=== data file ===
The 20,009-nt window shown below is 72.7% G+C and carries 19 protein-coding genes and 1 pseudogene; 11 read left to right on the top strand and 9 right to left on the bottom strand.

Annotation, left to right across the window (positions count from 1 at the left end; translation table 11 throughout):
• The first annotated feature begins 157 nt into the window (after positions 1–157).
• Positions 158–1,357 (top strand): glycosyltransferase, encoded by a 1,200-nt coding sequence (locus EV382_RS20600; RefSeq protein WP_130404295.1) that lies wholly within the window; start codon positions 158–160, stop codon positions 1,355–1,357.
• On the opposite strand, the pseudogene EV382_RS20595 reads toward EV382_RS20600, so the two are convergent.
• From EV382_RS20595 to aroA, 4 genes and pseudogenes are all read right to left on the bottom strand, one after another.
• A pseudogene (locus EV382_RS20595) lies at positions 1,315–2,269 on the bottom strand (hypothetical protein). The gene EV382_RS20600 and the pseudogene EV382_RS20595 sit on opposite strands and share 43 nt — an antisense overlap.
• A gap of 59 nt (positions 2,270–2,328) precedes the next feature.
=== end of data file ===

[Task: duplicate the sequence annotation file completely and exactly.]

The 20,009-nt window shown below is 72.7% G+C and carries 19 protein-coding genes and 1 pseudogene; 11 read left to right on the top strand and 9 right to left on the bottom strand.

Annotation, left to right across the window (positions count from 1 at the left end; translation table 11 throughout):
• The first annotated feature begins 157 nt into the window (after positions 1–157).
• Positions 158–1,357 (top strand): glycosyltransferase, encoded by a 1,200-nt coding sequence (locus EV382_RS20600; RefSeq protein WP_130404295.1) that lies wholly within the window; start codon positions 158–160, stop codon positions 1,355–1,357.
• On the opposite strand, the pseudogene EV382_RS20595 reads toward EV382_RS20600, so the two are convergent.
• From EV382_RS20595 to aroA, 4 genes and pseudogenes are all read right to left on the bottom strand, one after another.
• A pseudogene (locus EV382_RS20595) lies at positions 1,315–2,269 on the bottom strand (hypothetical protein). The gene EV382_RS20600 and the pseudogene EV382_RS20595 sit on opposite strands and share 43 nt — an antisense overlap.
• A gap of 59 nt (positions 2,270–2,328) precedes the next feature.